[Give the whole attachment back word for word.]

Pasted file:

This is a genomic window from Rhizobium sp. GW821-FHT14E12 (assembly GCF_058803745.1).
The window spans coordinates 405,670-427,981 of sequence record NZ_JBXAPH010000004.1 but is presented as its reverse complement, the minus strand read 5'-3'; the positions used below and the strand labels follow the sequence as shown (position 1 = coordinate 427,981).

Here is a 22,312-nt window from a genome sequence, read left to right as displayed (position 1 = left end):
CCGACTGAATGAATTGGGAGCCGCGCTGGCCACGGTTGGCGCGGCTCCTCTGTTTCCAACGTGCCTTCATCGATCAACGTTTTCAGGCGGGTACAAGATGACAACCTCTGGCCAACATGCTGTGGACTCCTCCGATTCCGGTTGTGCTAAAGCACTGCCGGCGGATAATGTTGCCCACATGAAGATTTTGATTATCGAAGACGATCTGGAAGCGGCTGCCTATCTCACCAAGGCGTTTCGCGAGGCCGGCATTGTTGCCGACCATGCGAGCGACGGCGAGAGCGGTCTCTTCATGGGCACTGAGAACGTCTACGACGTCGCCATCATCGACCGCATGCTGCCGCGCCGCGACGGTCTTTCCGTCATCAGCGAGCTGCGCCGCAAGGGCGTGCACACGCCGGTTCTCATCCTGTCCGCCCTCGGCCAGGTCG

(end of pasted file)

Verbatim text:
This is a genomic window from Rhizobium sp. GW821-FHT14E12 (assembly GCF_058803745.1).
The window spans coordinates 405,670-427,981 of sequence record NZ_JBXAPH010000004.1 but is presented as its reverse complement, the minus strand read 5'-3'; the positions used below and the strand labels follow the sequence as shown (position 1 = coordinate 427,981).

Here is a 22,312-nt window from a genome sequence, read left to right as displayed (position 1 = left end):
CCGACTGAATGAATTGGGAGCCGCGCTGGCCACGGTTGGCGCGGCTCCTCTGTTTCCAACGTGCCTTCATCGATCAACGTTTTCAGGCGGGTACAAGATGACAACCTCTGGCCAACATGCTGTGGACTCCTCCGATTCCGGTTGTGCTAAAGCACTGCCGGCGGATAATGTTGCCCACATGAAGATTTTGATTATCGAAGACGATCTGGAAGCGGCTGCCTATCTCACCAAGGCGTTTCGCGAGGCCGGCATTGTTGCCGACCATGCGAGCGACGGCGAGAGCGGTCTCTTCATGGGCACTGAGAACGTCTACGACGTCGCCATCATCGACCGCATGCTGCCGCGCCGCGACGGTCTTTCCGTCATCAGCGAGCTGCGCCGCAAGGGCGTGCACACGCCGGTTCTCATCCTGTCCGCCCTCGGCCAGGTCG